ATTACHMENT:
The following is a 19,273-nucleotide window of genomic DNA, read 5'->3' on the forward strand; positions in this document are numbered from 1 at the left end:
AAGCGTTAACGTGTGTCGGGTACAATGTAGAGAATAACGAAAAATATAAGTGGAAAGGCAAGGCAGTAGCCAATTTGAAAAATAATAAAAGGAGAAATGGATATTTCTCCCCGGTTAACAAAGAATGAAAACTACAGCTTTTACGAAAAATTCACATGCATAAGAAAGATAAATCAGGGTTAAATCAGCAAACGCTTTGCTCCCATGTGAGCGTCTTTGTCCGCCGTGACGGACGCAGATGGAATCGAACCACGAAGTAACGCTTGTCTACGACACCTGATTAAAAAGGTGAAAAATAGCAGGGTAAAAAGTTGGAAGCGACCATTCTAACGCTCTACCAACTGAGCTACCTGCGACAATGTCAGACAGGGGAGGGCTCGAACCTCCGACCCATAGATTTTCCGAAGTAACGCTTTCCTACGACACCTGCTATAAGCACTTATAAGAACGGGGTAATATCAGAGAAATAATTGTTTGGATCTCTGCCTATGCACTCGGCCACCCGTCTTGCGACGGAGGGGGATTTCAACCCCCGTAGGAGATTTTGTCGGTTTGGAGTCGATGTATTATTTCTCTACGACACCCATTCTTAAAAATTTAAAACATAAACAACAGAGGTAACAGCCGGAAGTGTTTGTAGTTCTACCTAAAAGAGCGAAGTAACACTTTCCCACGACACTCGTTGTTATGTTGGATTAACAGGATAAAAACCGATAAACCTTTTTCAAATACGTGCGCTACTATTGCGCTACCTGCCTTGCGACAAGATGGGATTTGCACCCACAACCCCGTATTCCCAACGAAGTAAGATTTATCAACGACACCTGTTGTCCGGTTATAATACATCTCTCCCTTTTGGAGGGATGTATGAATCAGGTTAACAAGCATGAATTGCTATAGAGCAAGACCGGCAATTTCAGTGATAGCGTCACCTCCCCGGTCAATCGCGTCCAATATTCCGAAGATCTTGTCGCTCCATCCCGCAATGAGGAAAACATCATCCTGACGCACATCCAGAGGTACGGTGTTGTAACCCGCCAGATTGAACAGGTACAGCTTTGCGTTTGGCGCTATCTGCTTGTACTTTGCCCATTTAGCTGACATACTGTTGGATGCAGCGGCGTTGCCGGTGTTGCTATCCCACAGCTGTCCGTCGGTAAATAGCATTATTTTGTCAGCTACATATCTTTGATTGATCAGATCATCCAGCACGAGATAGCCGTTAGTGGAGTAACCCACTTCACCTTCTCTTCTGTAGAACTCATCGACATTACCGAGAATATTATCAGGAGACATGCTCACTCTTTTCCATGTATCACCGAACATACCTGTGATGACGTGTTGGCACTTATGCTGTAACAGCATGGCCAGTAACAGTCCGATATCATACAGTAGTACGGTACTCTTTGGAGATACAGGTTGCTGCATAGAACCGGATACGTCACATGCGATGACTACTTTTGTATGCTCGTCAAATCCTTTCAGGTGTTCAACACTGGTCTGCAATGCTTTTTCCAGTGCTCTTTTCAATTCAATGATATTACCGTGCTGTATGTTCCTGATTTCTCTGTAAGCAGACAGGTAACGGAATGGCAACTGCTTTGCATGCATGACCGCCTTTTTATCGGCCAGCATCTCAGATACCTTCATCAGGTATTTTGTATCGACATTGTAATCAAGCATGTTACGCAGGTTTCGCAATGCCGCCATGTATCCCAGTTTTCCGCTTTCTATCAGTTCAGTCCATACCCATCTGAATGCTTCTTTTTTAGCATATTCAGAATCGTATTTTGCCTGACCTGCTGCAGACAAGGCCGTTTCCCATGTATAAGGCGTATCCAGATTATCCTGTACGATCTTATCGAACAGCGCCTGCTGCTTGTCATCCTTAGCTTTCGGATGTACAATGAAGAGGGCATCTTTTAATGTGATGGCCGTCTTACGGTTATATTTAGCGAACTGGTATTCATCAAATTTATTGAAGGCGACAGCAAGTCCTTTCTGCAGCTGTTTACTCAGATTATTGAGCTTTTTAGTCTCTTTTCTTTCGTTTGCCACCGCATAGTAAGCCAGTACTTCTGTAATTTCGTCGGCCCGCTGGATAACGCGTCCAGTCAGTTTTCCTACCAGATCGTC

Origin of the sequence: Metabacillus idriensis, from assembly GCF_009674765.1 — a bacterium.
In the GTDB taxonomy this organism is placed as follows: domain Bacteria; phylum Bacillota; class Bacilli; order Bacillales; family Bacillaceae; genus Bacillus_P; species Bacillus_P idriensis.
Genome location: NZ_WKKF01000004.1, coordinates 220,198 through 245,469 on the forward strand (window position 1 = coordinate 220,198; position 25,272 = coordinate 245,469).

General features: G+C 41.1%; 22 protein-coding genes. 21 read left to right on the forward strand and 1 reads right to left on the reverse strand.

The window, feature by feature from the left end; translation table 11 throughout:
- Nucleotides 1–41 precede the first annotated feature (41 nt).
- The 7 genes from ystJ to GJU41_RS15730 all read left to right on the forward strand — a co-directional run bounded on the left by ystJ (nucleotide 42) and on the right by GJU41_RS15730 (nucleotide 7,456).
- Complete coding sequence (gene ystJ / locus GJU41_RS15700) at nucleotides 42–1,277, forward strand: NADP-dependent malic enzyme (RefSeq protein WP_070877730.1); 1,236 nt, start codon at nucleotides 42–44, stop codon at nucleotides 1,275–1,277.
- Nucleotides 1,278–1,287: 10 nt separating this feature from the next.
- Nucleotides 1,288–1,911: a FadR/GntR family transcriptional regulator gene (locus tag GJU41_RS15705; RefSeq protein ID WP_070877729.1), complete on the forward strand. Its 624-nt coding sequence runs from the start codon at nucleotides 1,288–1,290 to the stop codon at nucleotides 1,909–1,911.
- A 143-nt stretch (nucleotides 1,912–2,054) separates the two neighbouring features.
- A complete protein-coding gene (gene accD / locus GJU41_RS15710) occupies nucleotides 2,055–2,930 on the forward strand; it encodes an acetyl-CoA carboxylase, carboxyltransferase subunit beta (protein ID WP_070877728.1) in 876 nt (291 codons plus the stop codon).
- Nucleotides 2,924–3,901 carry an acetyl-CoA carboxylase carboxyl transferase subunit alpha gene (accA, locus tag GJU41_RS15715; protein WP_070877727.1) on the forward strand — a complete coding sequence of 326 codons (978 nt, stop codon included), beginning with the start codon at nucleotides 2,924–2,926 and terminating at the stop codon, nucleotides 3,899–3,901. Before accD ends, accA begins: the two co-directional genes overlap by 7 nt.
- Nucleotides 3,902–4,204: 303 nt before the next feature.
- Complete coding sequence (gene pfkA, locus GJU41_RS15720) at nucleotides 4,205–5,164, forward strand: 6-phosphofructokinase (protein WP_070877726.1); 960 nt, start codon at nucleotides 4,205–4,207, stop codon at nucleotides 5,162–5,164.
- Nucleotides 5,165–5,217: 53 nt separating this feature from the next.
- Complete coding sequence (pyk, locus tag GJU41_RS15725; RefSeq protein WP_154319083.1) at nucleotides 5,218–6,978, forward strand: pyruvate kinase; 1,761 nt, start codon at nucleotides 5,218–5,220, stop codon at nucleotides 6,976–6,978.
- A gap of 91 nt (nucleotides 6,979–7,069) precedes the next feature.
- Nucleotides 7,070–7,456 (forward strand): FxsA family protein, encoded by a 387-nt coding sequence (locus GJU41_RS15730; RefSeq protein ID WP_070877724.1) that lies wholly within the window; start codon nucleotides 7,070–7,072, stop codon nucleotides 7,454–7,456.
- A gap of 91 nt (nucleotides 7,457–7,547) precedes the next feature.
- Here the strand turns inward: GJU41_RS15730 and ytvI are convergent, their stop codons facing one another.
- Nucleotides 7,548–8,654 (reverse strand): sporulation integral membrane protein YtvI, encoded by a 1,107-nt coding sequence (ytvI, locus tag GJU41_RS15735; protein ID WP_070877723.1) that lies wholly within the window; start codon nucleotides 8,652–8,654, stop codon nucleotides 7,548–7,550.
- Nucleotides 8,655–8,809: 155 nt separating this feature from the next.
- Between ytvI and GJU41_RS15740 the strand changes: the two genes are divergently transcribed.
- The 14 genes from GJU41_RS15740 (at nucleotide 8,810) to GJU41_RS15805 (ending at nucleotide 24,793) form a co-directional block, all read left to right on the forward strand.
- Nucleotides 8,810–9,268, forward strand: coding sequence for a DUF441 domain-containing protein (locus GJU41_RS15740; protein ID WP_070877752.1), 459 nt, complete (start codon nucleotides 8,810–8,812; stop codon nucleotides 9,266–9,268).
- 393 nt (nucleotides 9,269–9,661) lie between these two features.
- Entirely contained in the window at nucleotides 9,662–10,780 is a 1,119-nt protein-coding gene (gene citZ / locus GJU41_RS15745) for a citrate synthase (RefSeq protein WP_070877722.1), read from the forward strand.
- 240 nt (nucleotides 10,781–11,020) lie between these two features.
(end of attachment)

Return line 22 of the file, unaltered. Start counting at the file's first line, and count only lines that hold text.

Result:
- A gap of 91 nt (nucleotides 7,457–7,547) precedes the next feature.